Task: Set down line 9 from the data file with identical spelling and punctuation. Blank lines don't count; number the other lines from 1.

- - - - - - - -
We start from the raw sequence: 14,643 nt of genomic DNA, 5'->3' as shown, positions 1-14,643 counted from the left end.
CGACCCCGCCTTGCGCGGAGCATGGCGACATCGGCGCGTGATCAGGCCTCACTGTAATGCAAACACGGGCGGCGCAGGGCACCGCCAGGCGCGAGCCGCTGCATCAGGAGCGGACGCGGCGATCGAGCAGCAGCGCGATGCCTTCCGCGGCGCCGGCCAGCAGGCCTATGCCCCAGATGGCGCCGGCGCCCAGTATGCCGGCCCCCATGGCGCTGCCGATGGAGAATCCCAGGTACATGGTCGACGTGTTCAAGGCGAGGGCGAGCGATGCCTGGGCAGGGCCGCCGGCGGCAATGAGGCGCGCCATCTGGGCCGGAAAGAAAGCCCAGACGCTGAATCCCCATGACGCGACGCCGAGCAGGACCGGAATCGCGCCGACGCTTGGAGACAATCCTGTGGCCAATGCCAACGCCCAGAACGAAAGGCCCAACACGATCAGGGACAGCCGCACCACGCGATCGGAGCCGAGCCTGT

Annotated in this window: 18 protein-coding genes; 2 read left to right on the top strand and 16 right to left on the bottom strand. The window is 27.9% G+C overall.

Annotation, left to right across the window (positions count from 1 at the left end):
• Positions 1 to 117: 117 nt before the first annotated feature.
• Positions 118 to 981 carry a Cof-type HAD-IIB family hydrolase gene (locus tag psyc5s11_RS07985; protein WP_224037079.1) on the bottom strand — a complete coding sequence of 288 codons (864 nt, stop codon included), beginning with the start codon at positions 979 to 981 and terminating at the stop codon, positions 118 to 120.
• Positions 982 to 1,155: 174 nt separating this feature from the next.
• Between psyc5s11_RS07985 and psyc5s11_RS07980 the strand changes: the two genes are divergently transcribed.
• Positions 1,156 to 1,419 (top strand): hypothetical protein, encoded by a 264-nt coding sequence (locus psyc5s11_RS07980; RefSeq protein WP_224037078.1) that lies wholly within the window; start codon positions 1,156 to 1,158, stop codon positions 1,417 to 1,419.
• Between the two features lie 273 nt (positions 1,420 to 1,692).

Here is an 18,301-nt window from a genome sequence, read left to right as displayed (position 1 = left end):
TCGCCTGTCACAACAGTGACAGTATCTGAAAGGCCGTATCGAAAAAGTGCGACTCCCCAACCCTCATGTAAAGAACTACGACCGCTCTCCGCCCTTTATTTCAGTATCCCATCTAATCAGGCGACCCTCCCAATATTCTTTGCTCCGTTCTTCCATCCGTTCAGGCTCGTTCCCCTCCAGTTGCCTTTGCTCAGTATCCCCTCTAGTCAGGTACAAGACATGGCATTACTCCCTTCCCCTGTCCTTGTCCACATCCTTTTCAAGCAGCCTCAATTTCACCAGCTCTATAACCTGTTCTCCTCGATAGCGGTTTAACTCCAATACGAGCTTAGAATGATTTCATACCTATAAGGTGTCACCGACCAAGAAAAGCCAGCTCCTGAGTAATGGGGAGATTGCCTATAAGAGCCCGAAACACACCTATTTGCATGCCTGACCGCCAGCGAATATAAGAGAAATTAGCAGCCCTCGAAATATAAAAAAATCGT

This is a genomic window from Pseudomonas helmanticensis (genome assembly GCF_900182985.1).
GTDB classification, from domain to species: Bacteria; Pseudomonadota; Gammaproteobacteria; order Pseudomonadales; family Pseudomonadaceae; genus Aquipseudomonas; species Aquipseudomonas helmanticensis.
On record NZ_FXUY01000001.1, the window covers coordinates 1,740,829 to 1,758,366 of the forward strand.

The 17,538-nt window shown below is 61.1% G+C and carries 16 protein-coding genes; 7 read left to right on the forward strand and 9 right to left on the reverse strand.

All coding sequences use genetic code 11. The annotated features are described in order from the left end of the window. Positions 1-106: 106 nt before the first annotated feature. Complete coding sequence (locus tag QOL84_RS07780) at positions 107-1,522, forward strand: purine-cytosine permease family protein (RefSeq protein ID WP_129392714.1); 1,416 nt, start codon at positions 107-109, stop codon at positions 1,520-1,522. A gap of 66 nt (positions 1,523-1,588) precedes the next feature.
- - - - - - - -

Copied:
• Positions 1,156 to 1,419 (top strand): hypothetical protein, encoded by a 264-nt coding sequence (locus psyc5s11_RS07980; RefSeq protein WP_224037078.1) that lies wholly within the window; start codon positions 1,156 to 1,158, stop codon positions 1,417 to 1,419.